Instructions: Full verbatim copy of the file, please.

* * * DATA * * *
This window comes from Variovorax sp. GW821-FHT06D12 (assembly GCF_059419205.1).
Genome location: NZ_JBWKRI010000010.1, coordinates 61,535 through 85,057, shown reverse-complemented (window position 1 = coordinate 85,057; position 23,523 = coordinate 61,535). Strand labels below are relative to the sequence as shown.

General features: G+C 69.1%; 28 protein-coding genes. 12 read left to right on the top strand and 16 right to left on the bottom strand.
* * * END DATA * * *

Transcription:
This window comes from Variovorax sp. GW821-FHT06D12 (assembly GCF_059419205.1).
Genome location: NZ_JBWKRI010000010.1, coordinates 61,535 through 85,057, shown reverse-complemented (window position 1 = coordinate 85,057; position 23,523 = coordinate 61,535). Strand labels below are relative to the sequence as shown.

General features: G+C 69.1%; 28 protein-coding genes. 12 read left to right on the top strand and 16 right to left on the bottom strand.